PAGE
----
Here's the tally so far:
Highlights of the month--there were actually a couple that I found quite rewarding and insightful.
My Word!: Plagiarism and College Culture by Susan BlumThis should be required reading for any college-level instructor. Blum's accessible yet complex discussion sheds light on the slippery slope of what academic dishonesty consists of, how and why students are likely to commit it, and the challenges in addressing it. But more than anything, Blum vividly depicts the complexity of college culture that plays a central role in the development of cheating.
Infinite Progress: How the Internet and Technology Will End Ignorance, Disease, Poverty, Hunger, and War by Byron ReeseIt's relieving to see a text that celebrates what technology has done and has the potential to do. I don't know if I find the entirety of Reese's writing to be possible as he bypasses and largely ignores the environmental issues that seem to impede our changes of attaining a nearly utopian future, but I applaud his argument in so far as it connected the dots in how technology can reasonable diminish a great deal of harms to human existence.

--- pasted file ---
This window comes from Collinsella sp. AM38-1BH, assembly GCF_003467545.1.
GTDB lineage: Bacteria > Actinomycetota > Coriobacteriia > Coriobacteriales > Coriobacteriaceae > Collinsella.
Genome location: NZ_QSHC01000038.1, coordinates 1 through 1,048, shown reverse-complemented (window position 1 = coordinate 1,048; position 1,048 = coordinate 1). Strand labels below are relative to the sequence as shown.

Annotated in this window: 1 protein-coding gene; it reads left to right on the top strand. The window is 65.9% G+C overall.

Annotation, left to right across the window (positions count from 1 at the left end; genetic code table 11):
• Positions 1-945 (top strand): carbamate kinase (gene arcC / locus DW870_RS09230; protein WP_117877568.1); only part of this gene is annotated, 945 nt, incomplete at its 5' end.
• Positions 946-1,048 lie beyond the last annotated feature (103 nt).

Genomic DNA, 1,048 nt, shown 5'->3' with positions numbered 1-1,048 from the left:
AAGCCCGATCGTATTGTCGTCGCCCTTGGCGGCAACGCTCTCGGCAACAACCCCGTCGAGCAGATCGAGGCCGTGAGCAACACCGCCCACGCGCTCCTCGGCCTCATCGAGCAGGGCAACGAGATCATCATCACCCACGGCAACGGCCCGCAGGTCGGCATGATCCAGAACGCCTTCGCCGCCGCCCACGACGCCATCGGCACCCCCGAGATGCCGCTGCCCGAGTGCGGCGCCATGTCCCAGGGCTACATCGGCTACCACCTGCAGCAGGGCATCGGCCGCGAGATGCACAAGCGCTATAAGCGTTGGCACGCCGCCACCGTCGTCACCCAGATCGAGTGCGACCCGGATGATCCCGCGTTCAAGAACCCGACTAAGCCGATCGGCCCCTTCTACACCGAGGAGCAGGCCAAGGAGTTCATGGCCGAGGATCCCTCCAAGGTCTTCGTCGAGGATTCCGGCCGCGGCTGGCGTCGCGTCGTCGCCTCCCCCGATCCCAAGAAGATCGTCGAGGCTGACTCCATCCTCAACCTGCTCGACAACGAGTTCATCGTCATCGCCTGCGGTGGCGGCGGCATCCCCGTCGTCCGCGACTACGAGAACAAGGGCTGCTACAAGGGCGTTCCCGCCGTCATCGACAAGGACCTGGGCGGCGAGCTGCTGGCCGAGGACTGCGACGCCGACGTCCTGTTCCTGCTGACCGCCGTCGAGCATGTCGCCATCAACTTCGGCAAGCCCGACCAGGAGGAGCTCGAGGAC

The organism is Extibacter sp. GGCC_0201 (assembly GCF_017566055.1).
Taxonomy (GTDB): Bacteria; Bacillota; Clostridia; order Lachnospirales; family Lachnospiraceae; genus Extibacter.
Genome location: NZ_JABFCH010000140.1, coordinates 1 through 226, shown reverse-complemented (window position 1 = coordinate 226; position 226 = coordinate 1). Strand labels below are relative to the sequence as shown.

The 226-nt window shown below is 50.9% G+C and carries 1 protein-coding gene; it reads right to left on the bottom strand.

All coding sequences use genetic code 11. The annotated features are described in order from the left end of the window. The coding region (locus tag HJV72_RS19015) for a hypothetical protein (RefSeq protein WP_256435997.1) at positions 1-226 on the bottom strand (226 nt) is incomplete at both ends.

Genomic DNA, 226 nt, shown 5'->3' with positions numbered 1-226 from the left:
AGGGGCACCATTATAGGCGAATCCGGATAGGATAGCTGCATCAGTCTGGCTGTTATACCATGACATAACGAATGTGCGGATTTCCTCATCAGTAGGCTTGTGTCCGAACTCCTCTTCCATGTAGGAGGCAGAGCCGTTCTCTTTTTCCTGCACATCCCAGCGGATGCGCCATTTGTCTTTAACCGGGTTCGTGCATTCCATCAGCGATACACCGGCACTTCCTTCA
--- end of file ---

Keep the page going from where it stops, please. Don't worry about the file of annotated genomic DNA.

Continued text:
The End of Big: How the Internet Makes David the New Goliath by Nicco MeleI am limited in discussing this book in great detail as I'm reviewing the audiobook for a publication. That being said, it resonated much with Byron Reese's Infinite Progress in the ways it identifies the possibilities and opportunities technologies affords us--though with a more developed thread of the challenges it provides for us as well.
50 Digital Ideas You Really Need to Know by Tom ChatfieldChatfield's book is a purely distilled text of the major ideas and elements of digital media one would need to know or might want a bit more clarity on. Chatfield lays out clear yet sufficiently complex ideas so that this feels less like a "Just for Dummies" book and more like an adult introduction. This works well because for neophyte and professional alike, there is apt to be plenty to learn (or just better contextualize). Again, one of those texts that should be an essential for any digital native or immigrant.
Challenging Casanova: Beyond the stereotype of the promiscuous young male by Andrew SmilerBoys don't have to be "boys" but we sure want them to think so. Overall, I appreciate Smiler's effort to delegitimize male culture that emphasizes and trains men to be "Casanovas" (promiscuous and disregardful of women). He hits upon several points that correspond to my own experience while also leading down some roads I had not thought of. There are some places here he comes up short (e.g. he argues that the male as "player" only really began to be celebrated in the 1960s and beyond--but ignores characters like Costello who was a player regularly celebrated within the Abbott and Costello show).
Intersex (For Lack of a Better Word) by Thea HillmanHillman's exploration of her own challenges and sense-making as an intersex person is an excellent work for anyone better trying to understand intersex. Filled with memoiric chapters, poetry, and other personal writing, the book crafts a nuance understanding of the battles one faces when the dominant culture has denied you space and personhood.